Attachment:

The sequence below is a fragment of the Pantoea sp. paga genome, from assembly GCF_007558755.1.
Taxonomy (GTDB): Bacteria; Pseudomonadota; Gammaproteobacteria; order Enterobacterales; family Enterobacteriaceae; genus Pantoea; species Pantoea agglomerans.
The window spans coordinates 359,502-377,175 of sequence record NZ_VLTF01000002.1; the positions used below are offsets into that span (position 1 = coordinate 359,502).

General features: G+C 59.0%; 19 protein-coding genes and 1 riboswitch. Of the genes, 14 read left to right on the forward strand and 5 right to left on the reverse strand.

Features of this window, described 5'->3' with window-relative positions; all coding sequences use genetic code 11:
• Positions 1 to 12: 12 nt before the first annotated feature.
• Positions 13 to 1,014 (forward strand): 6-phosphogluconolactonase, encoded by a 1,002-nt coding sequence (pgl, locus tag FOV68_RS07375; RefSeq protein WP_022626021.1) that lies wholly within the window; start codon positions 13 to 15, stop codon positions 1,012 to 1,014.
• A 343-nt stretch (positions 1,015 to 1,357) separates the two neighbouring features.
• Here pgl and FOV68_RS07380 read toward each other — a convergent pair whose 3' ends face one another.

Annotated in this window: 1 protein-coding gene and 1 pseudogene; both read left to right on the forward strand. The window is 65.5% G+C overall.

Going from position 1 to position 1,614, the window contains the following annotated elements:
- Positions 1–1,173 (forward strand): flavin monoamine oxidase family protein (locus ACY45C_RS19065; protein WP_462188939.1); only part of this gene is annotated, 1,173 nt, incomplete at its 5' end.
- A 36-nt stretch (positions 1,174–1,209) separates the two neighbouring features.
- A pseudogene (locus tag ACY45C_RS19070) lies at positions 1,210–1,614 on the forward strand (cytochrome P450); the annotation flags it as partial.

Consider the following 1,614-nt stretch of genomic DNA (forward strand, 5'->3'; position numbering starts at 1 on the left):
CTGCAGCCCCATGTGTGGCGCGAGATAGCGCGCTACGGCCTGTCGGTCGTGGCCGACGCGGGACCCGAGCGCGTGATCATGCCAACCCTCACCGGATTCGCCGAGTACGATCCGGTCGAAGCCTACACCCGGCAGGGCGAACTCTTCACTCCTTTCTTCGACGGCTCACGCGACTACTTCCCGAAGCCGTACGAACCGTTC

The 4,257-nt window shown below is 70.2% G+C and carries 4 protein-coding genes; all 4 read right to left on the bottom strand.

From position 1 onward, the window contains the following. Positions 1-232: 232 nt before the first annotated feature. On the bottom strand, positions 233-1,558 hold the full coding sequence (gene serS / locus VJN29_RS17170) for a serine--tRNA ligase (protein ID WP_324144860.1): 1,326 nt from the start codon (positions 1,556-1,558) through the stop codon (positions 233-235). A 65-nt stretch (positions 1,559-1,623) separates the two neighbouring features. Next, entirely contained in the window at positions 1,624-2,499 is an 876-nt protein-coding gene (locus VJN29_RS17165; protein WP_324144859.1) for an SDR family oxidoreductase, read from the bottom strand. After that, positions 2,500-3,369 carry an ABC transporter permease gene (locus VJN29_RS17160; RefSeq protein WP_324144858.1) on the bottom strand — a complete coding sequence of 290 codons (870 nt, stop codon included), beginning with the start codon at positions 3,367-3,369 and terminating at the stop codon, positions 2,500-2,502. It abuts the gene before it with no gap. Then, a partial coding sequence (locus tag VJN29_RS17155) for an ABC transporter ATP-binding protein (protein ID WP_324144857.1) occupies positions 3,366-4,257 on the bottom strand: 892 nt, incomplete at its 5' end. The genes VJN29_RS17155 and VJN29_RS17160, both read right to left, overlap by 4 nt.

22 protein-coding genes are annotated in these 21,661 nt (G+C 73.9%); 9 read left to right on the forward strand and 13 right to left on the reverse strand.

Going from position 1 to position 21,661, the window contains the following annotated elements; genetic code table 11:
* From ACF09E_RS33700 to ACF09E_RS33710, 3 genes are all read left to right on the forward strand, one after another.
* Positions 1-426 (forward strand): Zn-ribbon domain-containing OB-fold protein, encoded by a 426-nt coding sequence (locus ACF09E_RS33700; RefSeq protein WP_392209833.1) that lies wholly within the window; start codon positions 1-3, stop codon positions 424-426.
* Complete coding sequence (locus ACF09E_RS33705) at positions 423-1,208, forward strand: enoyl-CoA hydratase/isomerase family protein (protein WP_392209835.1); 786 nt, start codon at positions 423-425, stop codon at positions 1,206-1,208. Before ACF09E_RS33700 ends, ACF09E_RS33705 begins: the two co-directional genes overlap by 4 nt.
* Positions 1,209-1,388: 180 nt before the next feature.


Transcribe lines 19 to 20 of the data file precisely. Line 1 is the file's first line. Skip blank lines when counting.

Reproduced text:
22 protein-coding genes are annotated in these 21,661 nt (G+C 73.9%); 9 read left to right on the forward strand and 13 right to left on the reverse strand.

Going from position 1 to position 21,661, the window contains the following annotated elements; genetic code table 11: